Fear is ever present in my life now. It’s that dangerous unhinged old love that even I don’t want to haul along anymore. In May yet another one of my ‘pink sisters’ finds out that her breast cancer has returned and is in her lungs now. Another friend dies. Dead at 33. She lived with incurable breast cancer for four years. Fear moves back into my body. It makes rational thinking difficult. Do I have less oxygen in my lungs or am I just afraid? At the end of the month I have my own scare and sit in various hospitals again waiting for check-ups and results. In one hallway I wait to see a doctor who is an hour late and have ample time to think about writing my will. I also think about creativity. I am so full of words, melodies, the beauty of creating something out of nothing, out of pain, fear and memory and imagination. This time my pain is a false alarm. Everything is fine. For six hours I can breath without fear. I feel exalted.

It is too easy to push me over with fear

It is too easy to push me over with fear. I am the ricocheting feather I describe in one of my new songs. It doesn’t take much to derail me. I begin to hear the death bells ringing and develop anxiety over the trauma I will cause my child.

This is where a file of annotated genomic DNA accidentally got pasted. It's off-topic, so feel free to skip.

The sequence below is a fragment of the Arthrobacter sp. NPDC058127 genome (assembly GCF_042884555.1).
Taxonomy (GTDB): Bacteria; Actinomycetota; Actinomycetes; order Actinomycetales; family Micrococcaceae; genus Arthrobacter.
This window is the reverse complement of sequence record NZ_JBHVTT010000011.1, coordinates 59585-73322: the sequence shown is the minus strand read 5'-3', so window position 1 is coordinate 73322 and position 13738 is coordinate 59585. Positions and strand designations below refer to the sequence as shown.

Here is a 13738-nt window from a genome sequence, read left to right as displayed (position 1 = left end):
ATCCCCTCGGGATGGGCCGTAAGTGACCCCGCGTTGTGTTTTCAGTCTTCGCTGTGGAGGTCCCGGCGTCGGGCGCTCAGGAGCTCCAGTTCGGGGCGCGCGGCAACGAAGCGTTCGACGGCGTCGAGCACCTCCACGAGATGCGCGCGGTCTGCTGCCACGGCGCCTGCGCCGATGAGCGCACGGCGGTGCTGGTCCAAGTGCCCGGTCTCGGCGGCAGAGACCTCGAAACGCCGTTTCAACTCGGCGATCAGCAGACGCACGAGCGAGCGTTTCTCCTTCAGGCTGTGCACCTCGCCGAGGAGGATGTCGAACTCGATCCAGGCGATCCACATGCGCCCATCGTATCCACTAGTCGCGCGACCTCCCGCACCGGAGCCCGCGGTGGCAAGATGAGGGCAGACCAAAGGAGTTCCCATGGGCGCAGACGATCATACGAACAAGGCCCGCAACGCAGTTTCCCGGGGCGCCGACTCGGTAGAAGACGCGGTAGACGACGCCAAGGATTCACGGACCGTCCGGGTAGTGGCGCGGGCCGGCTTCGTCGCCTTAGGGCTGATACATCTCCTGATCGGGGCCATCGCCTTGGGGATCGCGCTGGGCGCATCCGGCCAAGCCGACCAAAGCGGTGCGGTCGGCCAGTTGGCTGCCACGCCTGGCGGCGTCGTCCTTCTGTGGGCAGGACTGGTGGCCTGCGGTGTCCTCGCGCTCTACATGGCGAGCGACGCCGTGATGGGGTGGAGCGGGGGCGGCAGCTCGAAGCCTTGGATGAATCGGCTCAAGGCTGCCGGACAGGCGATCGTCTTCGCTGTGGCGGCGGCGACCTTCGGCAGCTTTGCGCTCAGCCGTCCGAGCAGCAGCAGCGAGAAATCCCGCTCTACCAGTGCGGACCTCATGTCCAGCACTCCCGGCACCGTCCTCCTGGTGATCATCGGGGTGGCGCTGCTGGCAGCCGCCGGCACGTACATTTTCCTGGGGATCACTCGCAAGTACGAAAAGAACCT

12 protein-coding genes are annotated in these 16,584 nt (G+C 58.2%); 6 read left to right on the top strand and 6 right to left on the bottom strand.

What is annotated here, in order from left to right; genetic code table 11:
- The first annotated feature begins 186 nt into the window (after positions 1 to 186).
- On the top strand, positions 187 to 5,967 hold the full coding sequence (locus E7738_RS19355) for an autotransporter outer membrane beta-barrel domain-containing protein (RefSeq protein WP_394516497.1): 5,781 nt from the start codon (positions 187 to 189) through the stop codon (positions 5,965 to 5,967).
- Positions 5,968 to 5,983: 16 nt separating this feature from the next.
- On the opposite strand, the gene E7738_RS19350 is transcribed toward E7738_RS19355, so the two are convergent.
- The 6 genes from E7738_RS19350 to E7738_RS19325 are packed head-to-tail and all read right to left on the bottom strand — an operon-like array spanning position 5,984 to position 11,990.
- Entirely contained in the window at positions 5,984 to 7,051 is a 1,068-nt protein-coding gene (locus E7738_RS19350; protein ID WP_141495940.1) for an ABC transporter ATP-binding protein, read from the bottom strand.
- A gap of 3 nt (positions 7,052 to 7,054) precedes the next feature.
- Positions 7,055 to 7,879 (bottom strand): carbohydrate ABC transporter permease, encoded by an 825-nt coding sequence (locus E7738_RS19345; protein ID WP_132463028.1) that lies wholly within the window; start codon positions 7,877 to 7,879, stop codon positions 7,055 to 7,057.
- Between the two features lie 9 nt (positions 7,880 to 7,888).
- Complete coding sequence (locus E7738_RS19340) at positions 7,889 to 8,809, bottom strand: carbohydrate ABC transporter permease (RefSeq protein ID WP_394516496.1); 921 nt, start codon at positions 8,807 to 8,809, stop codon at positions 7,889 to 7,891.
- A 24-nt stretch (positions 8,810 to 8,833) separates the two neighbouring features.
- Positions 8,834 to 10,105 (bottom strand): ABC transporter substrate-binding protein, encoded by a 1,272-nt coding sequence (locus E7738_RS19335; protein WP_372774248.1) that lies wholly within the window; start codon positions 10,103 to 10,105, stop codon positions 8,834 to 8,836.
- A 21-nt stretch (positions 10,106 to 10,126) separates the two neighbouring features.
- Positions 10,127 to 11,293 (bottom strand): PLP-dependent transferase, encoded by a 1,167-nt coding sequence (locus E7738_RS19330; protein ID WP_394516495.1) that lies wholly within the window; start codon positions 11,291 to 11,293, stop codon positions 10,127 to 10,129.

Turn  it into something

I live on the edge of rain. That point where one side of the street is drenched in rain and the other side is still dry. How long can I exist in between?

Writing is doing the dirty work. The work that keeps me sane. It’s having to be brave and ugly and forgetting to do the duck face. Ultimately, the duck face and make-up face and all other kinds of paralyzed controlled faces are the most boring images of women there can be.

I am a fool with my hope.
I know there’s laughter where there is sorrow.

I am becoming a priestess of grief.
Making space and opportunity for others to cry and release their sadness and loss while I sing. How funny that I don’t know how to let loose my own grief. Not nearly enough.
Songs are the territory of my grief.

Article was written by

  • Astrid Swan - One Quart

    I am a co-founder, editor and a writer at One Quart Magazine. I am also a songwriter and a performer, with five albums under my belt and a sixth one on the way. I a...